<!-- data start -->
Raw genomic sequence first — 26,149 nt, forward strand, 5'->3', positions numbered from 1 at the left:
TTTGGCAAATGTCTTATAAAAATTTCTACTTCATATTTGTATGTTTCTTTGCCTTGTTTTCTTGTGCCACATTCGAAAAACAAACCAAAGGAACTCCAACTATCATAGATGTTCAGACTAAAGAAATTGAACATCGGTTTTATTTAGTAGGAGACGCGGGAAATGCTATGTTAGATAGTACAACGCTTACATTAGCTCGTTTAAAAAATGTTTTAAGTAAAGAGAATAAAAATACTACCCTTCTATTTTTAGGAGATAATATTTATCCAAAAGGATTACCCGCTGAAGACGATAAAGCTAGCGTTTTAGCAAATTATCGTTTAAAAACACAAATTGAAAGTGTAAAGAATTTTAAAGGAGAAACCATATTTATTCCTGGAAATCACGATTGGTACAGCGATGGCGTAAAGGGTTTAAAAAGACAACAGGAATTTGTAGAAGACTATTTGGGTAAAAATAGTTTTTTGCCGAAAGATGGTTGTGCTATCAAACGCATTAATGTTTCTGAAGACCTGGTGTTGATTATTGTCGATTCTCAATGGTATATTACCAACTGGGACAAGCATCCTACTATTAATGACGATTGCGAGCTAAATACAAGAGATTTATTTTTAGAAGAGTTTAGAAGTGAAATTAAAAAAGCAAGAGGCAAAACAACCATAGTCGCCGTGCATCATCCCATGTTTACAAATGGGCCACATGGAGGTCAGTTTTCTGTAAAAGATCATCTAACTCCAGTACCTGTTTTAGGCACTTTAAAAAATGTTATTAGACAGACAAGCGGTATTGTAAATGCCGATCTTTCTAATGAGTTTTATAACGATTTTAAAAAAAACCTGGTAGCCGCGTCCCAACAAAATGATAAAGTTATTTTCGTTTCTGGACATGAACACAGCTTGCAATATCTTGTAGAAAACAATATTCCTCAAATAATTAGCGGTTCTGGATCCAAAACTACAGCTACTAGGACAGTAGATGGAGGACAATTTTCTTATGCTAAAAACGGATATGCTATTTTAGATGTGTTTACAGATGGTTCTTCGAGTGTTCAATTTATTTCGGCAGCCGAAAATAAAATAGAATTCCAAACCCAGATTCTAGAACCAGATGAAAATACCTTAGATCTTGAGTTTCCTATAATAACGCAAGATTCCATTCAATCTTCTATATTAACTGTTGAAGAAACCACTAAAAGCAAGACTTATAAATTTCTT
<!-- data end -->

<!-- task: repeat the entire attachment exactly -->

Raw genomic sequence first — 26,149 nt, forward strand, 5'->3', positions numbered from 1 at the left:
TTTGGCAAATGTCTTATAAAAATTTCTACTTCATATTTGTATGTTTCTTTGCCTTGTTTTCTTGTGCCACATTCGAAAAACAAACCAAAGGAACTCCAACTATCATAGATGTTCAGACTAAAGAAATTGAACATCGGTTTTATTTAGTAGGAGACGCGGGAAATGCTATGTTAGATAGTACAACGCTTACATTAGCTCGTTTAAAAAATGTTTTAAGTAAAGAGAATAAAAATACTACCCTTCTATTTTTAGGAGATAATATTTATCCAAAAGGATTACCCGCTGAAGACGATAAAGCTAGCGTTTTAGCAAATTATCGTTTAAAAACACAAATTGAAAGTGTAAAGAATTTTAAAGGAGAAACCATATTTATTCCTGGAAATCACGATTGGTACAGCGATGGCGTAAAGGGTTTAAAAAGACAACAGGAATTTGTAGAAGACTATTTGGGTAAAAATAGTTTTTTGCCGAAAGATGGTTGTGCTATCAAACGCATTAATGTTTCTGAAGACCTGGTGTTGATTATTGTCGATTCTCAATGGTATATTACCAACTGGGACAAGCATCCTACTATTAATGACGATTGCGAGCTAAATACAAGAGATTTATTTTTAGAAGAGTTTAGAAGTGAAATTAAAAAAGCAAGAGGCAAAACAACCATAGTCGCCGTGCATCATCCCATGTTTACAAATGGGCCACATGGAGGTCAGTTTTCTGTAAAAGATCATCTAACTCCAGTACCTGTTTTAGGCACTTTAAAAAATGTTATTAGACAGACAAGCGGTATTGTAAATGCCGATCTTTCTAATGAGTTTTATAACGATTTTAAAAAAAACCTGGTAGCCGCGTCCCAACAAAATGATAAAGTTATTTTCGTTTCTGGACATGAACACAGCTTGCAATATCTTGTAGAAAACAATATTCCTCAAATAATTAGCGGTTCTGGATCCAAAACTACAGCTACTAGGACAGTAGATGGAGGACAATTTTCTTATGCTAAAAACGGATATGCTATTTTAGATGTGTTTACAGATGGTTCTTCGAGTGTTCAATTTATTTCGGCAGCCGAAAATAAAATAGAATTCCAAACCCAGATTCTAGAACCAGATGAAAATACCTTAGATCTTGAGTTTCCTATAATAACGCAAGATTCCATTCAATCTTCTATATTAACTGTTGAAGAAACCACTAAAAGCAAGACTTATAAATTTCTT